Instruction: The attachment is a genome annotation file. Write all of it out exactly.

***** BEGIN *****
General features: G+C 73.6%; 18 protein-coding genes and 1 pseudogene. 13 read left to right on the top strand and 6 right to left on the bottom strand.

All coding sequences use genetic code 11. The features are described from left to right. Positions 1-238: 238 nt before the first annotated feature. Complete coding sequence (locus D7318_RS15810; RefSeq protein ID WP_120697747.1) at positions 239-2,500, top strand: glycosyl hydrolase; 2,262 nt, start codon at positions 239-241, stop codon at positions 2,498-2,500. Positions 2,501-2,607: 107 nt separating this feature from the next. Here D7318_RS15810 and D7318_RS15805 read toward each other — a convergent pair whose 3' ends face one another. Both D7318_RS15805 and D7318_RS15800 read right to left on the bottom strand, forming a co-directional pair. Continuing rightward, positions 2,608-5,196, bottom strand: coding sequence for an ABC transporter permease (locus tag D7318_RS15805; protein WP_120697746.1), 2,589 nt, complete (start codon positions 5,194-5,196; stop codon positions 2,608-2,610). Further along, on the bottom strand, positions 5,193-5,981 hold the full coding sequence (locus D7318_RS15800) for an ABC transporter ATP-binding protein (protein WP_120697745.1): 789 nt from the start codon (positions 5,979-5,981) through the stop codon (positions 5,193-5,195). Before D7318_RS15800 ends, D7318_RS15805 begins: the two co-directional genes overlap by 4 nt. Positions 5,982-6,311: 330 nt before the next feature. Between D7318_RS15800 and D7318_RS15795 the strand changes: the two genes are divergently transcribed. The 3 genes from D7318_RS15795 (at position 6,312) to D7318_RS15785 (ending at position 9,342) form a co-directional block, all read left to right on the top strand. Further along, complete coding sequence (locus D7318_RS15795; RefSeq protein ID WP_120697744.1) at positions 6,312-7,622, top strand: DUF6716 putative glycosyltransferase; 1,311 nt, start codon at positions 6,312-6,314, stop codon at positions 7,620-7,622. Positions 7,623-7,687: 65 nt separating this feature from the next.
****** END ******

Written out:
General features: G+C 73.6%; 18 protein-coding genes and 1 pseudogene. 13 read left to right on the top strand and 6 right to left on the bottom strand.

All coding sequences use genetic code 11. The features are described from left to right. Positions 1-238: 238 nt before the first annotated feature. Complete coding sequence (locus D7318_RS15810; RefSeq protein ID WP_120697747.1) at positions 239-2,500, top strand: glycosyl hydrolase; 2,262 nt, start codon at positions 239-241, stop codon at positions 2,498-2,500. Positions 2,501-2,607: 107 nt separating this feature from the next. Here D7318_RS15810 and D7318_RS15805 read toward each other — a convergent pair whose 3' ends face one another. Both D7318_RS15805 and D7318_RS15800 read right to left on the bottom strand, forming a co-directional pair. Continuing rightward, positions 2,608-5,196, bottom strand: coding sequence for an ABC transporter permease (locus tag D7318_RS15805; protein WP_120697746.1), 2,589 nt, complete (start codon positions 5,194-5,196; stop codon positions 2,608-2,610). Further along, on the bottom strand, positions 5,193-5,981 hold the full coding sequence (locus D7318_RS15800) for an ABC transporter ATP-binding protein (protein WP_120697745.1): 789 nt from the start codon (positions 5,979-5,981) through the stop codon (positions 5,193-5,195). Before D7318_RS15800 ends, D7318_RS15805 begins: the two co-directional genes overlap by 4 nt. Positions 5,982-6,311: 330 nt before the next feature. Between D7318_RS15800 and D7318_RS15795 the strand changes: the two genes are divergently transcribed. The 3 genes from D7318_RS15795 (at position 6,312) to D7318_RS15785 (ending at position 9,342) form a co-directional block, all read left to right on the top strand. Further along, complete coding sequence (locus D7318_RS15795; RefSeq protein ID WP_120697744.1) at positions 6,312-7,622, top strand: DUF6716 putative glycosyltransferase; 1,311 nt, start codon at positions 6,312-6,314, stop codon at positions 7,620-7,622. Positions 7,623-7,687: 65 nt separating this feature from the next.